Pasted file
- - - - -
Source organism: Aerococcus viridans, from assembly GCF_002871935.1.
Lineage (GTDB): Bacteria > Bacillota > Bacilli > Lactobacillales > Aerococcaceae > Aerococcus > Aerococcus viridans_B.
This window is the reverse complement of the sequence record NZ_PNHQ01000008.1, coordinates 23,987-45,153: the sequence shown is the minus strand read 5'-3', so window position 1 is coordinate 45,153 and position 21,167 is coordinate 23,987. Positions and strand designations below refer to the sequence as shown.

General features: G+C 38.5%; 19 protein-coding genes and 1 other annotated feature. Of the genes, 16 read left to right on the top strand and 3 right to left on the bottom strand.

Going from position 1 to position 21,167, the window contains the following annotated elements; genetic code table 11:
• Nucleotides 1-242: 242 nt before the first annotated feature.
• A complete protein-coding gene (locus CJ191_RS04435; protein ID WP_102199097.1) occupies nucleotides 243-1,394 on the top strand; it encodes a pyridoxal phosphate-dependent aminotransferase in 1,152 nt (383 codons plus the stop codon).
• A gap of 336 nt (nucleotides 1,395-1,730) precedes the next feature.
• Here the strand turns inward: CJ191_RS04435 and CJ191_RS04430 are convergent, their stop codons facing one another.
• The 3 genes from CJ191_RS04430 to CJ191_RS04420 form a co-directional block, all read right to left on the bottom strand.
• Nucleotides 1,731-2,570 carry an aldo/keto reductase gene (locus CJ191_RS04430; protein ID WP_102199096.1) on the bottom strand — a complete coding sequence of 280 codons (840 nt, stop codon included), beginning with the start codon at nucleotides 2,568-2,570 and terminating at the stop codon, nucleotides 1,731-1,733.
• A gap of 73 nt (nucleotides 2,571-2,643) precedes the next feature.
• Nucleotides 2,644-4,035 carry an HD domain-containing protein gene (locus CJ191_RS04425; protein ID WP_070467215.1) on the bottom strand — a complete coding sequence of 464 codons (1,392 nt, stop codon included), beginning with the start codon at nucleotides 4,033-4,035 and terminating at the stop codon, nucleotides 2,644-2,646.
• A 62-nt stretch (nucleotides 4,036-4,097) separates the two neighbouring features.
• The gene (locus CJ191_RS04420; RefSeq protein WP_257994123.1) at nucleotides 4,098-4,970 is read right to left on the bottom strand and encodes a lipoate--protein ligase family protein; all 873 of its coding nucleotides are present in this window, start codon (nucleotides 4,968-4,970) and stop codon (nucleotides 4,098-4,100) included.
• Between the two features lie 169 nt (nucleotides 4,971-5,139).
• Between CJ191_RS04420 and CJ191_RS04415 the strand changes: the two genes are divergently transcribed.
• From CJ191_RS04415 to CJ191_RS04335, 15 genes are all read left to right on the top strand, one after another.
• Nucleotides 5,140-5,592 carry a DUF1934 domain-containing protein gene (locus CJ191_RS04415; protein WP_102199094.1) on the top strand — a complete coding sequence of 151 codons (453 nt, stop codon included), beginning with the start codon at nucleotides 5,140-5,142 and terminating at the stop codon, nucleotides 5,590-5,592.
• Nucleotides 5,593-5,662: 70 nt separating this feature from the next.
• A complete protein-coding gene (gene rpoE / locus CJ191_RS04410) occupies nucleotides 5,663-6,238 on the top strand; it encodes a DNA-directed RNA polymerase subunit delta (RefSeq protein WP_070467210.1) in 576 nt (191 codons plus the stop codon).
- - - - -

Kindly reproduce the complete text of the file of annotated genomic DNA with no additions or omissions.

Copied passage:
Source organism: Aerococcus viridans, from assembly GCF_002871935.1.
Lineage (GTDB): Bacteria > Bacillota > Bacilli > Lactobacillales > Aerococcaceae > Aerococcus > Aerococcus viridans_B.
This window is the reverse complement of the sequence record NZ_PNHQ01000008.1, coordinates 23,987-45,153: the sequence shown is the minus strand read 5'-3', so window position 1 is coordinate 45,153 and position 21,167 is coordinate 23,987. Positions and strand designations below refer to the sequence as shown.

General features: G+C 38.5%; 19 protein-coding genes and 1 other annotated feature. Of the genes, 16 read left to right on the top strand and 3 right to left on the bottom strand.

Going from position 1 to position 21,167, the window contains the following annotated elements; genetic code table 11:
• Nucleotides 1-242: 242 nt before the first annotated feature.
• A complete protein-coding gene (locus CJ191_RS04435; protein ID WP_102199097.1) occupies nucleotides 243-1,394 on the top strand; it encodes a pyridoxal phosphate-dependent aminotransferase in 1,152 nt (383 codons plus the stop codon).
• A gap of 336 nt (nucleotides 1,395-1,730) precedes the next feature.
• Here the strand turns inward: CJ191_RS04435 and CJ191_RS04430 are convergent, their stop codons facing one another.
• The 3 genes from CJ191_RS04430 to CJ191_RS04420 form a co-directional block, all read right to left on the bottom strand.
• Nucleotides 1,731-2,570 carry an aldo/keto reductase gene (locus CJ191_RS04430; protein ID WP_102199096.1) on the bottom strand — a complete coding sequence of 280 codons (840 nt, stop codon included), beginning with the start codon at nucleotides 2,568-2,570 and terminating at the stop codon, nucleotides 1,731-1,733.
• A gap of 73 nt (nucleotides 2,571-2,643) precedes the next feature.
• Nucleotides 2,644-4,035 carry an HD domain-containing protein gene (locus CJ191_RS04425; protein ID WP_070467215.1) on the bottom strand — a complete coding sequence of 464 codons (1,392 nt, stop codon included), beginning with the start codon at nucleotides 4,033-4,035 and terminating at the stop codon, nucleotides 2,644-2,646.
• A 62-nt stretch (nucleotides 4,036-4,097) separates the two neighbouring features.
• The gene (locus CJ191_RS04420; RefSeq protein WP_257994123.1) at nucleotides 4,098-4,970 is read right to left on the bottom strand and encodes a lipoate--protein ligase family protein; all 873 of its coding nucleotides are present in this window, start codon (nucleotides 4,968-4,970) and stop codon (nucleotides 4,098-4,100) included.
• Between the two features lie 169 nt (nucleotides 4,971-5,139).
• Between CJ191_RS04420 and CJ191_RS04415 the strand changes: the two genes are divergently transcribed.
• From CJ191_RS04415 to CJ191_RS04335, 15 genes are all read left to right on the top strand, one after another.
• Nucleotides 5,140-5,592 carry a DUF1934 domain-containing protein gene (locus CJ191_RS04415; protein WP_102199094.1) on the top strand — a complete coding sequence of 151 codons (453 nt, stop codon included), beginning with the start codon at nucleotides 5,140-5,142 and terminating at the stop codon, nucleotides 5,590-5,592.
• Nucleotides 5,593-5,662: 70 nt separating this feature from the next.
• A complete protein-coding gene (gene rpoE / locus CJ191_RS04410) occupies nucleotides 5,663-6,238 on the top strand; it encodes a DNA-directed RNA polymerase subunit delta (RefSeq protein WP_070467210.1) in 576 nt (191 codons plus the stop codon).